Novelist, essayist, and professor Claire Messud on the contemporary relevance of the chronicler of the Gilded Age: “How Can We Read Edith Wharton Today?

[image above: source]

  • Edith Wharton, The Custom of the Country

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As we peer into the not-so-distant mirror, we might send closely-observed birthday greetings to Marie-Henri Beyle; he was born on this date in 1783. Better known by his pen name “Stendahl,” he is remembered especially for his novels The Red and the Black (Le Rouge et le Noir) and The Charterhouse of Parma (La Chartreuse de Parme). One of the first practitioners of acute explorations of his characters’ psychology, he is considered a pioneer of realism– and with Wharton, one of its finest examples.

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“Social rank has always been one of the pricier commodities sold in the great American department store”*…

 

Gilded Age Ball

As the Gilded Age began, a new social format was being created that would give shape and structure to the fashionable world for the next few decades — and launch those daughters of the newly rich, the real-life ‘buccaneers’, across the Atlantic. At the heart of the stratagem designed to create what would become known variously as ‘Society’ and the ‘Four Hun­dred’ was one man, a Southerner named Ward McAllister. … Even in an age of social striving, he was known as a snob.

Connected by birth to some of the old New York families, in 1852 he had married an heiress and a few years later had settled in Newport, where his style of entertaining soon began to be copied. … He had … travelled extensively in Europe, where he soaked up everything he could about court and aristocratic customs. On his return to America he determined to become the self-appointed arbiter of its society and the customs it should follow.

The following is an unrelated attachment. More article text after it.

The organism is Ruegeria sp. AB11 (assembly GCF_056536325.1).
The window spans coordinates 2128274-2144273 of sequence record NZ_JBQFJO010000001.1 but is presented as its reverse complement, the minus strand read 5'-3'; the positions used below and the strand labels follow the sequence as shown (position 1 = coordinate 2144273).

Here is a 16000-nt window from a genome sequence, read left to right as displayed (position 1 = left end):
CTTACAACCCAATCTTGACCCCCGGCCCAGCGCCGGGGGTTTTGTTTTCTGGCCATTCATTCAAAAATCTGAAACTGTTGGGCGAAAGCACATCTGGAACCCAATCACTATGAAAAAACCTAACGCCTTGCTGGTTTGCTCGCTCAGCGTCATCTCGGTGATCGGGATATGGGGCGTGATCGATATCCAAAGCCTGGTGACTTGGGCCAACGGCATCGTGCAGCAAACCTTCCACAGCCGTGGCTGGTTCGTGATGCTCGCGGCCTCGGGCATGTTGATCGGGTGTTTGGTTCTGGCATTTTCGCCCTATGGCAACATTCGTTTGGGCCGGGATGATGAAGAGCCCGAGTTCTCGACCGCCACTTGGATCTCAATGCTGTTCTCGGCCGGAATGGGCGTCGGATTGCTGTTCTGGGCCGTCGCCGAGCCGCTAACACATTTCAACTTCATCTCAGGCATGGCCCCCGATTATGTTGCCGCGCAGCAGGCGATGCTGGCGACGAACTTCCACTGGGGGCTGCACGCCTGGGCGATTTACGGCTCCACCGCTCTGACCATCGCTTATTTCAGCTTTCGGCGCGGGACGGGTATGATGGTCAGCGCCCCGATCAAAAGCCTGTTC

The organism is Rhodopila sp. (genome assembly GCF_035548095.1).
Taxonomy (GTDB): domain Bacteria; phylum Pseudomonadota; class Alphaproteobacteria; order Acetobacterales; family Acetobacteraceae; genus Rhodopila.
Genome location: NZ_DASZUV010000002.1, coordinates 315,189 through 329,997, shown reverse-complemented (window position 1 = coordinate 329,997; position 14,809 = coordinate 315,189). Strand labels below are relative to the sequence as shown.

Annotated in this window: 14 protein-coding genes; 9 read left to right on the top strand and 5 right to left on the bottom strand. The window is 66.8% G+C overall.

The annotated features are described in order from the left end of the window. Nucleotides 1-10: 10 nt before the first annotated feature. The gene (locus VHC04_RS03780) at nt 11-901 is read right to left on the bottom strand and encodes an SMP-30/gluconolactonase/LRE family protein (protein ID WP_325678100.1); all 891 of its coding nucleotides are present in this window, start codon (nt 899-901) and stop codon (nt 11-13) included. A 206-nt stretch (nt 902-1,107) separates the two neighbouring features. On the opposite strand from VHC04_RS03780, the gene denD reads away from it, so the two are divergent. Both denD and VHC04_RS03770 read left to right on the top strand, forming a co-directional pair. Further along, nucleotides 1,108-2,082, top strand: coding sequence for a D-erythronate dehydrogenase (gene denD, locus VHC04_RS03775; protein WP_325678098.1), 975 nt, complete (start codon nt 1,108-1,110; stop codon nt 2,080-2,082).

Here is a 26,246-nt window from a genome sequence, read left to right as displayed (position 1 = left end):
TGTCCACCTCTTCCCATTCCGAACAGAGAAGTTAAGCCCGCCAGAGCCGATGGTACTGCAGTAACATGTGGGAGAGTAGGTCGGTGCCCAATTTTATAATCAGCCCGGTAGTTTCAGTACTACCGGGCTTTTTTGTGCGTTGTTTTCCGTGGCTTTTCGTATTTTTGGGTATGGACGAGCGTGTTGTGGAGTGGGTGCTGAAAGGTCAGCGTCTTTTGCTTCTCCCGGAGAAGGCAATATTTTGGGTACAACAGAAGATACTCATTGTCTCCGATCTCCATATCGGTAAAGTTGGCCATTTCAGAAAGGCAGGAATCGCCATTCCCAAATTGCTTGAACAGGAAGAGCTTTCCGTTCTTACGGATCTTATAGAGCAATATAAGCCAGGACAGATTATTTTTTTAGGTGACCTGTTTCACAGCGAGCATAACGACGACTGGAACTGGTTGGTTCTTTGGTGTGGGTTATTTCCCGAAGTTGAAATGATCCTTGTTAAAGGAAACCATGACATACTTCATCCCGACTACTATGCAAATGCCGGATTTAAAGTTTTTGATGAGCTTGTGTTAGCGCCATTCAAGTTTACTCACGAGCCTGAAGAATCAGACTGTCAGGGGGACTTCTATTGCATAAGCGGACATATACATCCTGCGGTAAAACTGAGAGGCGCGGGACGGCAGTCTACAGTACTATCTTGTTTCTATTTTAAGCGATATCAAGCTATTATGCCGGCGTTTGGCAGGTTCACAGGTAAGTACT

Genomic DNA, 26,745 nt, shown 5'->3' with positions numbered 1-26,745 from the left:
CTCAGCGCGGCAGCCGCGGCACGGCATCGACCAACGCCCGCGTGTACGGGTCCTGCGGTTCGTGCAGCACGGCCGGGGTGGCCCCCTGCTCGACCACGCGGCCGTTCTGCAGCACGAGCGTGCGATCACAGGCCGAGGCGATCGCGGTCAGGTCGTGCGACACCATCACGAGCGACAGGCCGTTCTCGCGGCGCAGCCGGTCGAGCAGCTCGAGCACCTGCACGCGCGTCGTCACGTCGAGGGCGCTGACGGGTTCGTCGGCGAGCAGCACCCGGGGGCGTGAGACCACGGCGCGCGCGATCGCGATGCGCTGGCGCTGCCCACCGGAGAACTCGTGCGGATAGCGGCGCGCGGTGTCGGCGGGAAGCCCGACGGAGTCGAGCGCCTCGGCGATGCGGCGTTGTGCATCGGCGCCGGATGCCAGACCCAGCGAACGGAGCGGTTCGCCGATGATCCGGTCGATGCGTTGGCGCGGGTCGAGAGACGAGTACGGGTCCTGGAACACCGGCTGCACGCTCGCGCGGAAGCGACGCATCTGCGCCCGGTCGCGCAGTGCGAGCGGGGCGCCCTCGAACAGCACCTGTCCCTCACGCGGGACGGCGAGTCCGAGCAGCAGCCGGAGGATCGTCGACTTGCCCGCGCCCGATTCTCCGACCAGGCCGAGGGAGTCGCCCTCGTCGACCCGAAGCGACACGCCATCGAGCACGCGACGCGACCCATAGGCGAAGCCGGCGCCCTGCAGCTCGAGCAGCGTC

He had already been successful in shaping the society of New­port. Now, he decided, it was time to tackle the one city in America pre-eminent in wealth, drawing power, sophistication and general glitter: New York. A man might have made a fortune by planting a Midwest prairie with wheat — but it was to New York that his wife, avid to spend this new wealth, now insisted they move.

“McAllister’s cleverness lay in realising that the newly rich were there to stay; more and more millionaires appeared each year and the relentless tide of wealth would soon flood the passive Knickerbockers completely — unless something were done about it (not for nothing were these newcomers known as ‘the Bounc­ers’). He also recognised that any society had to have a leader, whom everyone would accept without question — if not, it would degenerate into a formless mass riven by bitter internal struggles.

There was only one person fit for this position and she, al­though beleaguered by the strivings of ‘Bouncer money’, as parvenu wealth was called, already occupied it. Caroline Astor would continue to be the queen.

He decided to use the most desirable members of both old and new as the foundation stones of the new order. To select these, he formed a small committee (‘there is one rule in life I invariably carry out — never to rely wholly on my own judgment’); a little band that met every day for a month or two at McAllister’s house, making lists, adding, whittling down, forming judgements.